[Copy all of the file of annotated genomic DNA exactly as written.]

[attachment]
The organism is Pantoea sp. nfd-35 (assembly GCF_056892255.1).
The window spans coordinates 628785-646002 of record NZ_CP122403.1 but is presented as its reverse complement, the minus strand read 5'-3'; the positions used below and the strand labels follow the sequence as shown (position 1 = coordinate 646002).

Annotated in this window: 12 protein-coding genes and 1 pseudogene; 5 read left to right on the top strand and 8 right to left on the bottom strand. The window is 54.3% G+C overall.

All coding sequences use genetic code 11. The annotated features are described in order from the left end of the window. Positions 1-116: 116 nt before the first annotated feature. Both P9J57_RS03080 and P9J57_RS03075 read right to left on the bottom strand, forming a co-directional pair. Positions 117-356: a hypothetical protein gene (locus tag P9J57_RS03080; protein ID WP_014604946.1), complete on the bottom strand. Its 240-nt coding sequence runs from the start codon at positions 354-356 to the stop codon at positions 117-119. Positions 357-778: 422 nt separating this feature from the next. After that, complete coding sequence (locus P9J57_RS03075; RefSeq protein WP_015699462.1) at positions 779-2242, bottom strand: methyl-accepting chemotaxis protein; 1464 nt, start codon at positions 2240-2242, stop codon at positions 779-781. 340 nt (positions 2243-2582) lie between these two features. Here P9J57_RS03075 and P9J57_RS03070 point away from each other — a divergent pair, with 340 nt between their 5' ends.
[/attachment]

The organism is Pantoea sp. nfd-35 (assembly GCF_056892255.1).
The window spans coordinates 628785-646002 of record NZ_CP122403.1 but is presented as its reverse complement, the minus strand read 5'-3'; the positions used below and the strand labels follow the sequence as shown (position 1 = coordinate 646002).

Annotated in this window: 12 protein-coding genes and 1 pseudogene; 5 read left to right on the top strand and 8 right to left on the bottom strand. The window is 54.3% G+C overall.

All coding sequences use genetic code 11. The annotated features are described in order from the left end of the window. Positions 1-116: 116 nt before the first annotated feature. Both P9J57_RS03080 and P9J57_RS03075 read right to left on the bottom strand, forming a co-directional pair. Positions 117-356: a hypothetical protein gene (locus tag P9J57_RS03080; protein ID WP_014604946.1), complete on the bottom strand. Its 240-nt coding sequence runs from the start codon at positions 354-356 to the stop codon at positions 117-119. Positions 357-778: 422 nt separating this feature from the next. After that, complete coding sequence (locus P9J57_RS03075; RefSeq protein WP_015699462.1) at positions 779-2242, bottom strand: methyl-accepting chemotaxis protein; 1464 nt, start codon at positions 2240-2242, stop codon at positions 779-781. 340 nt (positions 2243-2582) lie between these two features. Here P9J57_RS03075 and P9J57_RS03070 point away from each other — a divergent pair, with 340 nt between their 5' ends.